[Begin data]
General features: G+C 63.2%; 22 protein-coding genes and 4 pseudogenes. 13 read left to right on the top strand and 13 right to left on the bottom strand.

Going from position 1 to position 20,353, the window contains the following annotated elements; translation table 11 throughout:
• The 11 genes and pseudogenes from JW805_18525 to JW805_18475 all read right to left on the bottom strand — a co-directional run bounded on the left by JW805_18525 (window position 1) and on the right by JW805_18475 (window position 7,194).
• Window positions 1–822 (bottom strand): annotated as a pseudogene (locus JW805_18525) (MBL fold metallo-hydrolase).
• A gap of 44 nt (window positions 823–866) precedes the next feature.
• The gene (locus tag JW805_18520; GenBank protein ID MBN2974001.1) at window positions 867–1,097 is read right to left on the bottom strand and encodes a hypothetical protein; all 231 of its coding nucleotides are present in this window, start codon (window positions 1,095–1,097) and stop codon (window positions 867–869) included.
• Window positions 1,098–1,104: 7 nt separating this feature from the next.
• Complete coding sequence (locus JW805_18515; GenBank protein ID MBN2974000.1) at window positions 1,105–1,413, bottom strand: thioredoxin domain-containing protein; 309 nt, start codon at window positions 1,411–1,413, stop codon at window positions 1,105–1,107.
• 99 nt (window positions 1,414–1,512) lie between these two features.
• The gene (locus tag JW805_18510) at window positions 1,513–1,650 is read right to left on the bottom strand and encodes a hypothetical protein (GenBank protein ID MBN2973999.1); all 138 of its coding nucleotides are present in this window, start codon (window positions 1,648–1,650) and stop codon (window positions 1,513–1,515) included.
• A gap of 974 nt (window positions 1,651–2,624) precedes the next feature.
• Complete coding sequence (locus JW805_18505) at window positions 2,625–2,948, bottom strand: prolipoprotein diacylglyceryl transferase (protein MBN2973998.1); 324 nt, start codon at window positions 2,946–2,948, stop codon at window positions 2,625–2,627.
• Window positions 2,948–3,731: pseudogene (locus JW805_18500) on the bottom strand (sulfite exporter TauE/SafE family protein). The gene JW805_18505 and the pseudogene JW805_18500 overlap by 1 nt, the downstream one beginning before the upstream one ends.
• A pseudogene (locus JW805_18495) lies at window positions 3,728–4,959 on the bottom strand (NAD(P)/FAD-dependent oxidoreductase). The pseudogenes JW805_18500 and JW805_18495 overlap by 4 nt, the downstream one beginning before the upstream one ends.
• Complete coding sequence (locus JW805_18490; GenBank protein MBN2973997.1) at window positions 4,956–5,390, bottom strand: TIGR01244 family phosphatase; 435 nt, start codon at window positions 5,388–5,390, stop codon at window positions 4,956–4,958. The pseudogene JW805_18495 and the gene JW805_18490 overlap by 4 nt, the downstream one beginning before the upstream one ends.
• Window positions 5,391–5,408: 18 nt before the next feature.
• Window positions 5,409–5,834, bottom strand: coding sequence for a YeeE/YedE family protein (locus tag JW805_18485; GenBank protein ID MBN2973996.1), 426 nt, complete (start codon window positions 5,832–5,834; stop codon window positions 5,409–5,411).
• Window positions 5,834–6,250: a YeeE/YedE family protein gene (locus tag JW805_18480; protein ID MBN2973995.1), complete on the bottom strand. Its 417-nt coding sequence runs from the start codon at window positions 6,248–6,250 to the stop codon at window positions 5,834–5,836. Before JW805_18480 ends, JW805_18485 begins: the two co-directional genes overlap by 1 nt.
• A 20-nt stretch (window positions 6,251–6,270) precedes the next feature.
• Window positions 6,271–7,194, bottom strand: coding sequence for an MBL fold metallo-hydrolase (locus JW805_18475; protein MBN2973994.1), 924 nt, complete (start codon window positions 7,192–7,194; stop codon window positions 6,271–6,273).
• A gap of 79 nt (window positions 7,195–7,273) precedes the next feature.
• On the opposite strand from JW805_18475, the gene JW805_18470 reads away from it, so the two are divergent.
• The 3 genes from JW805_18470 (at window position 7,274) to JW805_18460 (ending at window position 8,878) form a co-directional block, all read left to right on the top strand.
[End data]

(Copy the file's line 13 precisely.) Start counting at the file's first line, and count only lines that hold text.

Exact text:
• Window positions 2,948–3,731: pseudogene (locus JW805_18500) on the bottom strand (sulfite exporter TauE/SafE family protein). The gene JW805_18505 and the pseudogene JW805_18500 overlap by 1 nt, the downstream one beginning before the upstream one ends.